The Modern Law Library

Users Keepers: Pirates, zombies and adverse possession

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"Trespassing plus time equals adverse possession," Paul Golden writes in his new book, Litigating Adverse Possession Cases: Pirates v. Zombies. When someone has occupied or used a piece of property as though they own it for long enough, a court could determine that they are the rightful owner—regardless of what the paperwork says. It's a concept more popularly discussed as squatter's rights.

In this episode of The Modern Law Library podcast, Golden speaks with the ABA Journal’s Lee Rawles about the ancient concepts underlying modern adverse possession law, some quirky state laws, and why societies would allow land to be transferred in this way.

They also discuss how the plain meaning of terms such as “hostile” are changed when used in adverse possession cases, and Rawles raises a hypothetical—taken from real life—of a neighbor’s crooked fence.

During Golden’s first appearance on The Modern Law Library, he explained how the lack of a written contract could be navigated by a savvy lawyer. In his new book, Golden guides attorneys and their clients through the finer points of arguing for and against adverse possession claims. He shares some of the errors that he’s seen pop up in adverse possession cases and offers advice for how to avoid common pitfalls.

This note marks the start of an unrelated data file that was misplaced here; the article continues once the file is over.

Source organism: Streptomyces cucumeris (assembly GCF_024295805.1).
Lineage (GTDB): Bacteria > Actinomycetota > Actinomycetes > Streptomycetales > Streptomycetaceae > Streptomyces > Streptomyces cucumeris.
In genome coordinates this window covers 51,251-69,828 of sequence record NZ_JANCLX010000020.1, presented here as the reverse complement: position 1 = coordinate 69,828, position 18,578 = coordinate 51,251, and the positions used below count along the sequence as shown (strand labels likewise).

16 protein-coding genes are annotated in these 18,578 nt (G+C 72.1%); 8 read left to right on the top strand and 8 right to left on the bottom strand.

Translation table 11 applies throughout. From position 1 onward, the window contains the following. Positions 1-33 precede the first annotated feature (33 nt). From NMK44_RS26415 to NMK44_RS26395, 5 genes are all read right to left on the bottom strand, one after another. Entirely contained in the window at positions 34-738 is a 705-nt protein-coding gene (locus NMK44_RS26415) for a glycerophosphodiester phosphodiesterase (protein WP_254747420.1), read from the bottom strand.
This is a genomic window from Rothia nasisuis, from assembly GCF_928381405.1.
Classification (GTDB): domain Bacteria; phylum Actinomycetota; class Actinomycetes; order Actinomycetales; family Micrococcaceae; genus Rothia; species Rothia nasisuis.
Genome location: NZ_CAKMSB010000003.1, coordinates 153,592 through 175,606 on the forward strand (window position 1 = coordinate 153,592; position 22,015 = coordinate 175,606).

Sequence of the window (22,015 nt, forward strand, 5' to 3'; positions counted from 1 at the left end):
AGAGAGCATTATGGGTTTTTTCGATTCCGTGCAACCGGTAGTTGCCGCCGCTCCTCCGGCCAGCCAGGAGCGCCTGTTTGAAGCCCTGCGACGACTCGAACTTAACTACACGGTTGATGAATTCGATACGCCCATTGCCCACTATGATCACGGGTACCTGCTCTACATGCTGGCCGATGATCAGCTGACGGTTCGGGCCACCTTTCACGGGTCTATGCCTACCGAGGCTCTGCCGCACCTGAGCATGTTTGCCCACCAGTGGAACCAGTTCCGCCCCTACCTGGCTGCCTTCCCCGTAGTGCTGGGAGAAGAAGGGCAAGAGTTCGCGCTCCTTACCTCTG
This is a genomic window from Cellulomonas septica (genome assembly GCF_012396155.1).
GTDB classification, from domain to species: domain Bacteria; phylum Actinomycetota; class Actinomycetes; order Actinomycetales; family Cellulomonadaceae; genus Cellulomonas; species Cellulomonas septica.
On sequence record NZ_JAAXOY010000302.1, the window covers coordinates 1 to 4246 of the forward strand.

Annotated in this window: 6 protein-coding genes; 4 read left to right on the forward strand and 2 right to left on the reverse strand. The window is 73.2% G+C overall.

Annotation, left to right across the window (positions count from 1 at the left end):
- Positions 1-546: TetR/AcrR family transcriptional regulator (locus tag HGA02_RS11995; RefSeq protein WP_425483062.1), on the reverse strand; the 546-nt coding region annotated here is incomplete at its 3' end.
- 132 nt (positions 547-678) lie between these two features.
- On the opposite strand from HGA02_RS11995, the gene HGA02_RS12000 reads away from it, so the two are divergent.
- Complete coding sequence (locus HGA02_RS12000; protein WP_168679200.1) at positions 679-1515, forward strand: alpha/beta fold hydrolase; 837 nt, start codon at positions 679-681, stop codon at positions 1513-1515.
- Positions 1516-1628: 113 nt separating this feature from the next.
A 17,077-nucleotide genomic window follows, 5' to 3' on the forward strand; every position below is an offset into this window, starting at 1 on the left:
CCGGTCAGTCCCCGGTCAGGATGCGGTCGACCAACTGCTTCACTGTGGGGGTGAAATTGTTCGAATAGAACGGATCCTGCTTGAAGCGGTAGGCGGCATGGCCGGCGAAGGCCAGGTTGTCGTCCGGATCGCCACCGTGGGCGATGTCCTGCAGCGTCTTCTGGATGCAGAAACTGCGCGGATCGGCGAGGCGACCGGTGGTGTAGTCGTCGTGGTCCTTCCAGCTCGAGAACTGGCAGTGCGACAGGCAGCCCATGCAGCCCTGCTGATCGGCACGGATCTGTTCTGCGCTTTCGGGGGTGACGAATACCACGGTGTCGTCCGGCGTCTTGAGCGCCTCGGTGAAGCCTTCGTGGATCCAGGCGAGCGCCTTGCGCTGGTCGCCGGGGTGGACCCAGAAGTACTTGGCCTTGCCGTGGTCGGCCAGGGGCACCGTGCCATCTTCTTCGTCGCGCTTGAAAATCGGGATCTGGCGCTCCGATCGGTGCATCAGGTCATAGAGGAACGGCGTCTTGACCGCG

Listeners of the podcast have been given a promotional discount code for Litigating Adverse Possession Cases: Pirates v. Zombies through May 10. For 20% off, go to the ABA’s online shop and enter LAPC2024 at checkout.

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In This Podcast:

<p>Paul Golden</p>

Paul Golden

Paul Golden is a New York litigator and a partner in the law firm Coffey Modica’s Manhattan, New York City, office. He has worked for more than 25 years in the field of appellate practice, insurance litigation, real estate litigation, commercial litigation and personal injury defense. He has successfully argued dozens of appellate cases, including two before New York’s high court, the New York State Court of Appeals. He has successfully obtained title to real property for his clients, even in several cases when his clients had no recorded deeds. Golden has also written several legal articles for various publications, taught continuing legal education classes, and lectured in Japanese law schools. Golden received his JD degree from the University of Illinois College of Law and his BFA degree from New York University, where he majored in film and TV production. He is now at work on a third book—concerning the litigation over control of one of the most famous fictional characters of all time. He can be reached at [email protected].

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